French Regulatory Agency Blacklists 15 Cryptocurrency And Crypto-Asset Websites
The Autorite des Marches Financiers or AMF announced in their press release that they added fifteen crypto-asset and cryptocurrency investment websites in their blacklist last March 15.
According to their press release, the listed companies ran afoul of the “Sapin II Law” that states:
“The investment proposals highlighting the possibility of financial returns or similar economic effects involve intermediation in different assets and are now subject to ex-ante control by the AMF. Consequently, no offer can be directly marketed in France without prior allocation by the AMF of a registration number.”
The press release listed fifteen of the offending companies who continued to market and advertise their services as investment opportunities available to the French public even if there are new regulations. The blacklist also has businesses that unlawfully offer investments in commodities like diamonds, wine, and rare earth metals.
According to the statement, they remind consumers that advertising materials should not make you overlook the fact that there is usually a high risk in investments that offer high returns. They further advised consumers to become duly diligent before they make an investment and learn as much as possible about the intermediary or company so these people can invest in a product that they understand.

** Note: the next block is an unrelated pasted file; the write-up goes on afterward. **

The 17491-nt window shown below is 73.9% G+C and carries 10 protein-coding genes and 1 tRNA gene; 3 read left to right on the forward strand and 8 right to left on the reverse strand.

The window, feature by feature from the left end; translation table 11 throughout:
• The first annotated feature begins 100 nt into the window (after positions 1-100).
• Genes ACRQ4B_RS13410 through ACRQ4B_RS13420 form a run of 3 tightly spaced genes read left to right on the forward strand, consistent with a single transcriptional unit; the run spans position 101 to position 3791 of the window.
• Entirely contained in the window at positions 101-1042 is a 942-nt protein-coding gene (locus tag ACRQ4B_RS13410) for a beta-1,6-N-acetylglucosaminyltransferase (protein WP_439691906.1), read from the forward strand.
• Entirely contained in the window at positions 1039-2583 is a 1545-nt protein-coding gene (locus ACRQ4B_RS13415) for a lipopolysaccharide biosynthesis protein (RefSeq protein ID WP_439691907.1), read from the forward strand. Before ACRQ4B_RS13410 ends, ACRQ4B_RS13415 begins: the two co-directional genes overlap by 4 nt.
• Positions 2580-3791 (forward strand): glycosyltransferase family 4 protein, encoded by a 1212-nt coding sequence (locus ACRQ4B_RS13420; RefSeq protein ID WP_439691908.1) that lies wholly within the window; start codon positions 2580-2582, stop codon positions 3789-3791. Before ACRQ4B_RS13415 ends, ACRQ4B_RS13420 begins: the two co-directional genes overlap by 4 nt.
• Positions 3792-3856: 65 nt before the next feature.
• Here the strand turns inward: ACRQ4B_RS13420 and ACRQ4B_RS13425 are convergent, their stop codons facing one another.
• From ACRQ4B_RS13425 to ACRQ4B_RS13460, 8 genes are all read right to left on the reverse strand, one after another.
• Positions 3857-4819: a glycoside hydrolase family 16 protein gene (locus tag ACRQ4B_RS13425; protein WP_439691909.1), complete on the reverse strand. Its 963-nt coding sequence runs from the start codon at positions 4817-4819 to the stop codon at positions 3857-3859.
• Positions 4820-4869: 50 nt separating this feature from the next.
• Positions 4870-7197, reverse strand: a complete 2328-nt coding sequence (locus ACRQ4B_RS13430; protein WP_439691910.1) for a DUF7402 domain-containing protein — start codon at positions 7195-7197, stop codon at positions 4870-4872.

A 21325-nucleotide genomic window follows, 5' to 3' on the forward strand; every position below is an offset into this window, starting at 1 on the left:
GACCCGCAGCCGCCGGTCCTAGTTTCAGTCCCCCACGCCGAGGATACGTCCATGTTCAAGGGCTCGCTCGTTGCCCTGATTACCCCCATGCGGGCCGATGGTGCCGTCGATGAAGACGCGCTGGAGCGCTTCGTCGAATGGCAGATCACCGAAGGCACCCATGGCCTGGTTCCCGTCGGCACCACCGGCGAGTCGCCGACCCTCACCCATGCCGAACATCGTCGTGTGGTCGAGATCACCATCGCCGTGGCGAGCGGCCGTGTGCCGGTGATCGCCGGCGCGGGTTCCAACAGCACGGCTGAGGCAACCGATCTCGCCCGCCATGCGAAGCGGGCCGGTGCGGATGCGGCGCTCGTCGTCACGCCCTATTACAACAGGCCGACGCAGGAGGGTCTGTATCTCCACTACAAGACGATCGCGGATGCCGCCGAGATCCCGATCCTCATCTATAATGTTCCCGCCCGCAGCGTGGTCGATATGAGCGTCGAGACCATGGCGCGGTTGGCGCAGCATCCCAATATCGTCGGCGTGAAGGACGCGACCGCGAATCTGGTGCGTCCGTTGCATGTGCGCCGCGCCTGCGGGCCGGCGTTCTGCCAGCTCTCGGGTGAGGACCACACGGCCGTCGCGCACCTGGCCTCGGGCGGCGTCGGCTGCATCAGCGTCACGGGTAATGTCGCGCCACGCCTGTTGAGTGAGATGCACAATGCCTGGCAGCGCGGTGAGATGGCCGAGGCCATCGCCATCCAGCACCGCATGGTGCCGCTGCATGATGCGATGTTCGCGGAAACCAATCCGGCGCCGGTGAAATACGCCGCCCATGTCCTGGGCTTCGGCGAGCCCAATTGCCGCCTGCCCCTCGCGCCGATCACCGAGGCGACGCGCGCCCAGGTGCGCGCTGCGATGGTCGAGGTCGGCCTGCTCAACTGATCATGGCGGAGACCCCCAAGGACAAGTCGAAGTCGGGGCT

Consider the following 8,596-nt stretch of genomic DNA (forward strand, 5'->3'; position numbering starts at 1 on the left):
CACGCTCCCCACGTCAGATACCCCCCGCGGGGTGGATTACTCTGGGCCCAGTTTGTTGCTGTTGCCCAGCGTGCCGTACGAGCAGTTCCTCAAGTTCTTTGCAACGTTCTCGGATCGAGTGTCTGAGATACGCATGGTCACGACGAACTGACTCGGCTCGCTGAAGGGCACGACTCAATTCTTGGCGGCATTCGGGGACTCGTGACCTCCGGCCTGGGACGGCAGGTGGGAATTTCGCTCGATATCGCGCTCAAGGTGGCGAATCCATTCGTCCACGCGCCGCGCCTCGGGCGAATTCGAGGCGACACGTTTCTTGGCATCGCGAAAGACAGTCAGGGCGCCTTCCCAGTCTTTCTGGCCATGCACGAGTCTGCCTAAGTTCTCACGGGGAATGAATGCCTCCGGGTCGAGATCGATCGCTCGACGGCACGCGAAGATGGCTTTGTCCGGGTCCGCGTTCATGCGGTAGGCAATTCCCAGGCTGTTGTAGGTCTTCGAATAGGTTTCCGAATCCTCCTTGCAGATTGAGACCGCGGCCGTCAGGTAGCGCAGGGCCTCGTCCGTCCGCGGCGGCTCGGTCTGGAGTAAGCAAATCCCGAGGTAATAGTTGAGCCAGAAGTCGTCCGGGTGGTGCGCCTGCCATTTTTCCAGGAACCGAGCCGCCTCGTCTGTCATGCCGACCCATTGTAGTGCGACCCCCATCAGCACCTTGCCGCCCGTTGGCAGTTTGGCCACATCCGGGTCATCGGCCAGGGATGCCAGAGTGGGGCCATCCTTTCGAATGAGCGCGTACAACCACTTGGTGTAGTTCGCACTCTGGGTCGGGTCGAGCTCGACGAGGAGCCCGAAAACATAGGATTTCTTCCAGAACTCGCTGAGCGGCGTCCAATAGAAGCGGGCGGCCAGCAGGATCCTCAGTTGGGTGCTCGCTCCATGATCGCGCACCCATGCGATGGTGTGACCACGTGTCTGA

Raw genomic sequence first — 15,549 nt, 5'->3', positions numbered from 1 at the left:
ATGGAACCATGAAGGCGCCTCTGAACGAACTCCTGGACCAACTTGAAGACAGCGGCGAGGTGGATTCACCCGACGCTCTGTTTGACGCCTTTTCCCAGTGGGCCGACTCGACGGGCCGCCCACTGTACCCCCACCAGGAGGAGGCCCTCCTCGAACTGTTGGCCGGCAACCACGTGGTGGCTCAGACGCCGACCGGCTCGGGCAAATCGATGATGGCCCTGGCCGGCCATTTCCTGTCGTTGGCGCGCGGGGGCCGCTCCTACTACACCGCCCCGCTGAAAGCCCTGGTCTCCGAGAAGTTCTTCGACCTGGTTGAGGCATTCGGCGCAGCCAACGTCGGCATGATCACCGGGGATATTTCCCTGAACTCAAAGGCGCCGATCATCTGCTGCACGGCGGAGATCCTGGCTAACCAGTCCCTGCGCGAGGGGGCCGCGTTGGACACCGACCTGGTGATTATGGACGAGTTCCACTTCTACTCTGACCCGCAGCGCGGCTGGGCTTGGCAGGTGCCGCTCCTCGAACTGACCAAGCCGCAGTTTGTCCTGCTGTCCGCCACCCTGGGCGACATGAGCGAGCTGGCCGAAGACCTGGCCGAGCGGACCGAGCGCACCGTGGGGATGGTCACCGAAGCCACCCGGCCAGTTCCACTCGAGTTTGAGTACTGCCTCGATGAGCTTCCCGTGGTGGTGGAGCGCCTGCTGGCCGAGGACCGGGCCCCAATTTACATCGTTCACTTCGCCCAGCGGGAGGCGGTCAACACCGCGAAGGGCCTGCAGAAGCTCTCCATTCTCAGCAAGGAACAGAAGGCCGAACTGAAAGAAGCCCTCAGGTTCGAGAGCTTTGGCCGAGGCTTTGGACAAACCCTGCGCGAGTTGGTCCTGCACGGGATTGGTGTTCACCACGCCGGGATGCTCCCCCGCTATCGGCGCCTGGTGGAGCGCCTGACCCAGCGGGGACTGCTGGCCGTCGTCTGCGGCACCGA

The French regulators’ move follows a pattern of suspicious attitudes toward the French government’s cryptocurrencies. Last December, Francois Villeroy de Galhau, the Governor of the Bank of France warned that there are high risks in investing in Bitcoin. They claim that it is a speculative asset that is not a currency.
Last January, Bruno Le Maire, France’s Minister of the Economy, appointed Jean-Pierre Landau as the head of a task force that examines the regulation of cryptocurrency. Landau is an open Bitcoin critic and called the Bitcoin the tulips of the modern times. It is a reference to the Tulip Mania that swept Europe in the early 17th century.